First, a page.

Welcome to the Bladen Journal online, a web site established for our readers, both here in our beautiful Bladen County, and elsewhere in our great world. With this site, the Journal moves into that wondrous place called cyberspace and officially makes itself part of the highest, most sophisticated form of mass communication presently known.
Both the Bladen Journal and Bladen County have had long, distinguished histories. Bladen is the third largest county in North Carolina. Its 976 square miles are occupied by slightly more than 30,000 residents. There are seven incorporated towns-Elizabethtown (the county seat), Bladenboro, Clarkton, White Lake, Tar Heel, Dublin, and the newest, East Arcadia-all small, and all grand locales for quality, family living.
Bladen is blessed with rich and expansive farmland, solid blue-chip industry, beautiful recreational lakes, and a vital river. The Cape Fear runs through the heart of the county, and supplies sustenance in many forms to a grateful populace.
Bladen is known as the Mother of Counties. At one time it was the largest county in North Carolina, before 54 others were carved from her territory. Even much of Tennessee, it is said, was part of the original Bladen. The carvings, according to The Formation of the North Carolina Counties, 1663-1943, started in 1749, about 15 years after Bladen's birth as a county. First came Anson, in 1749, followed at least in part by Orange, Rowan, and then many others.
The Bladen Journal became part of Bladen life in late 1898, but with a different name. The Clarkton Express began publication in Clarkton and survived changes in ownership and occasional lapses in continuous publication times, to become the Bladen Journal in 1909. The Bladen Journal has always had a simple, unmistakable mission-to provide the people of Bladen news about themselves and their homeland. Local news has been our beat here at the Journal, even during a period of several years when our name contained the word Daily, and our publication frequency was Monday through Friday mornings. Even then, Bladen was our beat. It continues that way today, even as we share parts of our regular Tuesday and Friday papers with the world through bladenjournal.com.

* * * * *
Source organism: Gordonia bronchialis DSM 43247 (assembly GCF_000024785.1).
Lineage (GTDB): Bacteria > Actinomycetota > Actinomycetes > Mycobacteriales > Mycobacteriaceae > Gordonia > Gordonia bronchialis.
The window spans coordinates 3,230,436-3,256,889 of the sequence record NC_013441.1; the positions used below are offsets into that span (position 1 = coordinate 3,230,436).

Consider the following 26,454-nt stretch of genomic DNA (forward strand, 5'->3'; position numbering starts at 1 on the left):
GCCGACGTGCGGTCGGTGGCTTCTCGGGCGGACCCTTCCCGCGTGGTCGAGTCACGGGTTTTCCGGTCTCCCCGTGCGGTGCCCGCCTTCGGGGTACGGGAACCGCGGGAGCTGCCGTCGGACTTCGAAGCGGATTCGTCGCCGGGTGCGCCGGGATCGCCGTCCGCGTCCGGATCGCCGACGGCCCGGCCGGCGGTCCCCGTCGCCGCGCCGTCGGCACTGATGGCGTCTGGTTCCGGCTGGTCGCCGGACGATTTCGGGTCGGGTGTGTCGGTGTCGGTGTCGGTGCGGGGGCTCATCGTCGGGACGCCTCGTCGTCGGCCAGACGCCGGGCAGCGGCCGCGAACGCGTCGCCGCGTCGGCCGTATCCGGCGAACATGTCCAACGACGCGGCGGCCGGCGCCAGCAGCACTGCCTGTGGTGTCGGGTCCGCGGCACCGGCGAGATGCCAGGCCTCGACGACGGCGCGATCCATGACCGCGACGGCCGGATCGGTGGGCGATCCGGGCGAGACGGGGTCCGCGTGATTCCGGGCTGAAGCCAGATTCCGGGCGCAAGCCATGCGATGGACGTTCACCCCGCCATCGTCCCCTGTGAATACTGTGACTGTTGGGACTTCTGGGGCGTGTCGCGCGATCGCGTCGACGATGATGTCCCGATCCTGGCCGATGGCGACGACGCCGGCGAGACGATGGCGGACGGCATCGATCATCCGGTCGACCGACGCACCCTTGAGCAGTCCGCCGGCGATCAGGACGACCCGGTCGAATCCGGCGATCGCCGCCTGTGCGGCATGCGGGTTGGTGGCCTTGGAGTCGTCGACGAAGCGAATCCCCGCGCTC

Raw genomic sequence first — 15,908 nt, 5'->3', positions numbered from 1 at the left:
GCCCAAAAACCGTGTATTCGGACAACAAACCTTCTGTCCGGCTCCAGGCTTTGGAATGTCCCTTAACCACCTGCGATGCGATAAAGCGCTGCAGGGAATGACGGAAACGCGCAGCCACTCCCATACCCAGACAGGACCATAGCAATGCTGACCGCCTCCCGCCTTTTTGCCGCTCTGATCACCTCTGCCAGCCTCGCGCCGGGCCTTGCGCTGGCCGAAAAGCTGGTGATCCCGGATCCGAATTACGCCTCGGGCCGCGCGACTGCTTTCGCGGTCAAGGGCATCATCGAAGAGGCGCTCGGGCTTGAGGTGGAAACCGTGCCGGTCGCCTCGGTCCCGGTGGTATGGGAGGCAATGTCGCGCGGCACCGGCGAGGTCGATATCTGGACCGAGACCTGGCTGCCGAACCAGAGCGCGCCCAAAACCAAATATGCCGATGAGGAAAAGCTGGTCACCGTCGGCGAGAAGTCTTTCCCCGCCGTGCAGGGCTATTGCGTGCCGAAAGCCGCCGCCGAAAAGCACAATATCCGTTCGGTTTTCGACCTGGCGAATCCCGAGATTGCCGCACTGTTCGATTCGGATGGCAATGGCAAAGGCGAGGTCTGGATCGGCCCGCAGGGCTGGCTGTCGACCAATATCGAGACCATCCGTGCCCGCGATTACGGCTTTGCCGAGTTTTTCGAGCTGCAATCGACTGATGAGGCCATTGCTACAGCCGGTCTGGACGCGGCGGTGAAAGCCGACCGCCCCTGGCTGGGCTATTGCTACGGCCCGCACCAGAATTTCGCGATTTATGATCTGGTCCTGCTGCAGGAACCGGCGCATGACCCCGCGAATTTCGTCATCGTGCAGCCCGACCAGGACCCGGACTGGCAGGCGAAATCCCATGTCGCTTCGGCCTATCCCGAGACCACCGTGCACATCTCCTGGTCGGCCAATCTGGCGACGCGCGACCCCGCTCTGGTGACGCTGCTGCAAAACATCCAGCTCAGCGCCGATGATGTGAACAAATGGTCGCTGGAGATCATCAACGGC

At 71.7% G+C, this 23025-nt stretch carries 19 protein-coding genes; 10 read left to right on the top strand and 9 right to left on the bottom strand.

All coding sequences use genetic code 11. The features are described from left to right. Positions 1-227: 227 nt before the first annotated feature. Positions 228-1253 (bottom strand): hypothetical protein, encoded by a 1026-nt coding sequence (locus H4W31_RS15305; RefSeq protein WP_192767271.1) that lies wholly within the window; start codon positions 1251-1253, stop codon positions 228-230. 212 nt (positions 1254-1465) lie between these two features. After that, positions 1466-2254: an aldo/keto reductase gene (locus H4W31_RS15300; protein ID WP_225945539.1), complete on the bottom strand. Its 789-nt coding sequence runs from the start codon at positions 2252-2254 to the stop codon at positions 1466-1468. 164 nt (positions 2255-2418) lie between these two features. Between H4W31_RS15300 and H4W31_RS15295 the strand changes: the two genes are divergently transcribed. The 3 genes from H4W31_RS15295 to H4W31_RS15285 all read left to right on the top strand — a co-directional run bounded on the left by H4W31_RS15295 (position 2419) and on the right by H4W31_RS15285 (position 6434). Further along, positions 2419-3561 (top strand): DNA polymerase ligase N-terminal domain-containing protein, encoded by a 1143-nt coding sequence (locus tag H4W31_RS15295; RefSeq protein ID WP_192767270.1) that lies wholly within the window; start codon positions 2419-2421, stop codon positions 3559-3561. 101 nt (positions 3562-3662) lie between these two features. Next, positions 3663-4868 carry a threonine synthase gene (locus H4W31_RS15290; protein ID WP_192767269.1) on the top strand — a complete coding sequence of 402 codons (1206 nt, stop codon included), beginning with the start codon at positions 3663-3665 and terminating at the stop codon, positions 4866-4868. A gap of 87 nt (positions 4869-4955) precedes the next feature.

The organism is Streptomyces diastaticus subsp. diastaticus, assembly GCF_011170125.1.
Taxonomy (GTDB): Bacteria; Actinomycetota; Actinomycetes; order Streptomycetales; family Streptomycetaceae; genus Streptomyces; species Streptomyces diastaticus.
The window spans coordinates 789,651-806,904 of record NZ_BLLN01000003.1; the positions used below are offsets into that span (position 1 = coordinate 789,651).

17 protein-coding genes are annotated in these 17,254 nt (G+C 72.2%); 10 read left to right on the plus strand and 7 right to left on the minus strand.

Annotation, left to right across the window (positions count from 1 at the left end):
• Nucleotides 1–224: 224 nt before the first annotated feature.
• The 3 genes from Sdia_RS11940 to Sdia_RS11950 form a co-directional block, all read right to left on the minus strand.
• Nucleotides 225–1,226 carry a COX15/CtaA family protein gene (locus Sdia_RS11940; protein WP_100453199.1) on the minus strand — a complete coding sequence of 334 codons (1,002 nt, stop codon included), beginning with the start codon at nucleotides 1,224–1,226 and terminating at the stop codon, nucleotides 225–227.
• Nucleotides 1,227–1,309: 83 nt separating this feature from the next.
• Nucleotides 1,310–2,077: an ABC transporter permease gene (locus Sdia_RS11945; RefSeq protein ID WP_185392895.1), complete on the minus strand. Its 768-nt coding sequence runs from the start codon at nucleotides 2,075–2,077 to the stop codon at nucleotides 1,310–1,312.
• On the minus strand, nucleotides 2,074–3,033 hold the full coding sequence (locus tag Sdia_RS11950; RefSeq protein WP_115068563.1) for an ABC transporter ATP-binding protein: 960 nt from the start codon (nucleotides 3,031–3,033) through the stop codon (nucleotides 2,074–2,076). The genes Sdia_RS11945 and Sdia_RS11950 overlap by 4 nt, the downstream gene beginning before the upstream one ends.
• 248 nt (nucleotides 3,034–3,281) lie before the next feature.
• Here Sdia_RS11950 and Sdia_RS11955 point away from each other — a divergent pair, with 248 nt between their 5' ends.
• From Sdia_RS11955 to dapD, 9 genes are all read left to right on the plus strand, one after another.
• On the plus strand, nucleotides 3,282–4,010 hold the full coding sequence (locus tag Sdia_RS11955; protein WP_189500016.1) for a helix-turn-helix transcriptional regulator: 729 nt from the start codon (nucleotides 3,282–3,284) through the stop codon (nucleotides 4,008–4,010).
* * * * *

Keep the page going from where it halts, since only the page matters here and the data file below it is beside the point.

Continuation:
Among our aims is to provide information about news events quickly after they happen. After the Bladen Journals are published each Tuesday and Friday, some of the stories in those regular publications-along with accompanying pictures-will be placed on the online edition. We will place obituary information on the web site on a daily basis, Monday through Friday. We will place scores of county sports events on the website the same way.